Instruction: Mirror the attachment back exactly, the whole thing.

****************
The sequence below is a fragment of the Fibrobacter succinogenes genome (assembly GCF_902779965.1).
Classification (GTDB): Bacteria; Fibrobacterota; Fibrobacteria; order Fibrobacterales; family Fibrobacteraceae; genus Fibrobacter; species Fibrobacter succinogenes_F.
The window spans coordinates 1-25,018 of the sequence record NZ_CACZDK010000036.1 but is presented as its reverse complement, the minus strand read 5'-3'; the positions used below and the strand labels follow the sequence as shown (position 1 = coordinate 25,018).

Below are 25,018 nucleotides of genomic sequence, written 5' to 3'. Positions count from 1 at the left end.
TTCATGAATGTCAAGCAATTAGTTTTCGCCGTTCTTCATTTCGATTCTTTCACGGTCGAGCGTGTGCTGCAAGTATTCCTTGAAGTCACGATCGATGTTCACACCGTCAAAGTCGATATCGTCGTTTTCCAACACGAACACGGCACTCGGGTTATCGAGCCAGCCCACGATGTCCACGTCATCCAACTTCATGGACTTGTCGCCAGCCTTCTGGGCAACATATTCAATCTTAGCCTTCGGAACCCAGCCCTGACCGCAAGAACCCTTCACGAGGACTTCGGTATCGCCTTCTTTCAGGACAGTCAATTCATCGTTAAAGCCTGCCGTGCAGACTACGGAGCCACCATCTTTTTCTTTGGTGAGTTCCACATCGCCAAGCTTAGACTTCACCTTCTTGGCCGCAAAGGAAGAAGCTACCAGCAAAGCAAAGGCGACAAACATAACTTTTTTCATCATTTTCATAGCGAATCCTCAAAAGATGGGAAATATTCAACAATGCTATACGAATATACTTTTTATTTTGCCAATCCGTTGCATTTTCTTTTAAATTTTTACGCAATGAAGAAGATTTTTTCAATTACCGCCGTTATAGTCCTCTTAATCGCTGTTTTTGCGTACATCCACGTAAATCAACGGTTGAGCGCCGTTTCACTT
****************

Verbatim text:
The sequence below is a fragment of the Fibrobacter succinogenes genome (assembly GCF_902779965.1).
Classification (GTDB): Bacteria; Fibrobacterota; Fibrobacteria; order Fibrobacterales; family Fibrobacteraceae; genus Fibrobacter; species Fibrobacter succinogenes_F.
The window spans coordinates 1-25,018 of the sequence record NZ_CACZDK010000036.1 but is presented as its reverse complement, the minus strand read 5'-3'; the positions used below and the strand labels follow the sequence as shown (position 1 = coordinate 25,018).

Below are 25,018 nucleotides of genomic sequence, written 5' to 3'. Positions count from 1 at the left end.
TTCATGAATGTCAAGCAATTAGTTTTCGCCGTTCTTCATTTCGATTCTTTCACGGTCGAGCGTGTGCTGCAAGTATTCCTTGAAGTCACGATCGATGTTCACACCGTCAAAGTCGATATCGTCGTTTTCCAACACGAACACGGCACTCGGGTTATCGAGCCAGCCCACGATGTCCACGTCATCCAACTTCATGGACTTGTCGCCAGCCTTCTGGGCAACATATTCAATCTTAGCCTTCGGAACCCAGCCCTGACCGCAAGAACCCTTCACGAGGACTTCGGTATCGCCTTCTTTCAGGACAGTCAATTCATCGTTAAAGCCTGCCGTGCAGACTACGGAGCCACCATCTTTTTCTTTGGTGAGTTCCACATCGCCAAGCTTAGACTTCACCTTCTTGGCCGCAAAGGAAGAAGCTACCAGCAAAGCAAAGGCGACAAACATAACTTTTTTCATCATTTTCATAGCGAATCCTCAAAAGATGGGAAATATTCAACAATGCTATACGAATATACTTTTTATTTTGCCAATCCGTTGCATTTTCTTTTAAATTTTTACGCAATGAAGAAGATTTTTTCAATTACCGCCGTTATAGTCCTCTTAATCGCTGTTTTTGCGTACATCCACGTAAATCAACGGTTGAGCGCCGTTTCACTT